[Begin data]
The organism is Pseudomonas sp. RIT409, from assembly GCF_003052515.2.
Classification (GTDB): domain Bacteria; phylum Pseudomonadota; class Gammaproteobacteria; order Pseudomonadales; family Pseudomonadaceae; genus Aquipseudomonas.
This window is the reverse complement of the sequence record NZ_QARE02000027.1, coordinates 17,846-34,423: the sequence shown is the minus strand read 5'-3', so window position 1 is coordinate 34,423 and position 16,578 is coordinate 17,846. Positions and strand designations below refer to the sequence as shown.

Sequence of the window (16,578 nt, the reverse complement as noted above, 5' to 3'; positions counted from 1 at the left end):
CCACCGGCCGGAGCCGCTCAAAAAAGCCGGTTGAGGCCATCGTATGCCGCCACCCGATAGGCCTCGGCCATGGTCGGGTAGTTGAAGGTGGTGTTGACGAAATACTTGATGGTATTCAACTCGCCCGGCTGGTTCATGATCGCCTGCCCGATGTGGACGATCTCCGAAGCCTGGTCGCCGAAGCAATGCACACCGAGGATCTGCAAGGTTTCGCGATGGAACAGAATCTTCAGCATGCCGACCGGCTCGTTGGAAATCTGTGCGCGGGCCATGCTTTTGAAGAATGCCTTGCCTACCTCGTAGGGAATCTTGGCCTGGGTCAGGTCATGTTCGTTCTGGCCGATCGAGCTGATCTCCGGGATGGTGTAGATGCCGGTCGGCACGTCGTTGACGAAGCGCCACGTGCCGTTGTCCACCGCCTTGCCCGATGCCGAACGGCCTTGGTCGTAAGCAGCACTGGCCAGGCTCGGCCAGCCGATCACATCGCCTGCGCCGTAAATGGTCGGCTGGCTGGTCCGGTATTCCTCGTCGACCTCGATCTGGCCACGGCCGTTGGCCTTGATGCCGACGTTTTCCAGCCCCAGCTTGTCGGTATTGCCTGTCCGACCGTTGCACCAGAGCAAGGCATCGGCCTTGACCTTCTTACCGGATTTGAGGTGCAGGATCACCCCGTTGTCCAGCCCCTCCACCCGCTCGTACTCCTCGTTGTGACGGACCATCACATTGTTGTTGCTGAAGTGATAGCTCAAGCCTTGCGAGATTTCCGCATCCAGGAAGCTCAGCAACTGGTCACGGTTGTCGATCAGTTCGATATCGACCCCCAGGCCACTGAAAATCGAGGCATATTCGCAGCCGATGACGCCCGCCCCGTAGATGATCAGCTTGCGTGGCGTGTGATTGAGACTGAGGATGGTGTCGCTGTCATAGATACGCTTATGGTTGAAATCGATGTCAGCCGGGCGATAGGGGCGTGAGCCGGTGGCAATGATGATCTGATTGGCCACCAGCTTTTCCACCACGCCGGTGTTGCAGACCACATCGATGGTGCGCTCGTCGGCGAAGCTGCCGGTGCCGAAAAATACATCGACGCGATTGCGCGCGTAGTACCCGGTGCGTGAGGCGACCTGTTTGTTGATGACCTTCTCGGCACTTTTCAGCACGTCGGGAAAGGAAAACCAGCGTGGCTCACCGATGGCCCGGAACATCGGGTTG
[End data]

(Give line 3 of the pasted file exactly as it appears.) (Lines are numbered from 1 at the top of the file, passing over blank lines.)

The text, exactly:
This window is the reverse complement of the sequence record NZ_QARE02000027.1, coordinates 17,846-34,423: the sequence shown is the minus strand read 5'-3', so window position 1 is coordinate 34,423 and position 16,578 is coordinate 17,846. Positions and strand designations below refer to the sequence as shown.